The fourth mile slipped away.  By the time I hit mile five, I realized that I was committed to doing the entire eight-mile loop.  Fine by me.  I was hiking now just to do it, just to move, breathe heavily and sweat on a beautiful day.  I was hiking for the sheer joy of it.  Say what you will about the ever-elusive nature of happiness, about how hard it is to stay upbeat in a world like ours.  But for one long afternoon on a leaf-covered trail cutting through the Green Mountains, with birches, beeches and maples dazzling me with their autumnal displays, I was as happy as anyone dares to be.  Hell, I didn’t even mind the phone call that came from my concerned wife, right before I exited the woods.

That evening, my dog sprawled across the living room floor unmoved and I popped ibuprofen while Judy recounted the pleasant hours that she and Gina spent at the arts and crafts fair.  I was happy for her.  But there was no doubt in my mind that Matika and I got the better end of the deal.

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Oct 07 2010

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Peak Foliage

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People talk about peak foliage as if there’s a week, a day, or an hour when the autumn colors are their most brilliant, when they can’t get any better.  I’ve been listening to this kind of talk for over thirty years, and I’m more certain now than ever that it’s absolute nonsense.

I suspect that the people who invented peak foliage are also the ones trying to convince the world that the colors in New England can’t be beat.  Okay, I admit, the fall foliage is beautiful here – especially in Vermont in early October.  It’s as good or better than anything I’ve seen elsewhere, thanks to the climate, the soils, or whatever.  But peak color?  C’mon now.  That’s taking the advertisement a bit too far.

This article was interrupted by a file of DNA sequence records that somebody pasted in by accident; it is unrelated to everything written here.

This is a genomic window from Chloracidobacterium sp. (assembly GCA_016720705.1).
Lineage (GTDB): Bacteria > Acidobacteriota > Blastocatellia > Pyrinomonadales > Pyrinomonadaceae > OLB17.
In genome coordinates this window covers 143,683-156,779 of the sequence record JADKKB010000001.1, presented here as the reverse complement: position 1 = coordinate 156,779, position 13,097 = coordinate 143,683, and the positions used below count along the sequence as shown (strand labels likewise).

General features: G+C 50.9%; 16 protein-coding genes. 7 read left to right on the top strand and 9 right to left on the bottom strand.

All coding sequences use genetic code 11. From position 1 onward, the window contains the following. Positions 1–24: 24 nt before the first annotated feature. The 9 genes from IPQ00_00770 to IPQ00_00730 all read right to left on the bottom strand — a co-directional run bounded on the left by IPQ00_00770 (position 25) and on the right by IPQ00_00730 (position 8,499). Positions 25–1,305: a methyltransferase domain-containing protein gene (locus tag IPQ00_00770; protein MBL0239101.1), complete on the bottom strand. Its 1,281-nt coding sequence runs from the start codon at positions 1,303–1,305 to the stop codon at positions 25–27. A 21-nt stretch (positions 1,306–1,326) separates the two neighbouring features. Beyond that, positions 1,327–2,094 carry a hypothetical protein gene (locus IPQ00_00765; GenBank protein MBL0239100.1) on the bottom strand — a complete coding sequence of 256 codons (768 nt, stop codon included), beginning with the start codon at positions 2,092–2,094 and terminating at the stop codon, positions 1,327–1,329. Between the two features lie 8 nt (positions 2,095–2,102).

Fact is, each species of tree has its own way of turning, and each individual tree follows its own timetable.  Much depends upon latitude, elevation, terrain, whether the tree in question is healthy or stressed, and whether the tree is rooted in wet or dry ground.  Add to these factors the variances of weather from year to year, from week to week, from day to day even, and that magic moment of peak color is anyone’s guess.

At best peak foliage is only a rough estimation of when the autumnal colors should be optimal, based upon the law of averages.  At worse, it’s just an excuse to keep from fully enjoying what is right before ones eyes.  A tourist chasing leafy rainbows is a sad thing to witness, especially when so much natural beauty is overlooked along the way.  Better off to completely disregard the color change and take each day at face value.  In that regard nature rarely disappoints, here in New England or anywhere else, in autumn or any other season.

Don’t get me wrong.  I love to see the color in the trees when the green washes out.  I love the brilliant reds and oranges of maple trees, the bright yellows of birches and beeches, and even the more muted reddish-brown color of oaks later on. I love to watch the leaves rain down with a strong gust of wind, then settle on the ground inches deep in places.  This is one of the reasons I live in this part of the country.  The seasonal change is dramatic here, with nature always providing something new and interesting to see.  But don’t ask me if the fall colors have reached their peak yet.  I’ll say that you just missed it, that it happened five minutes ago.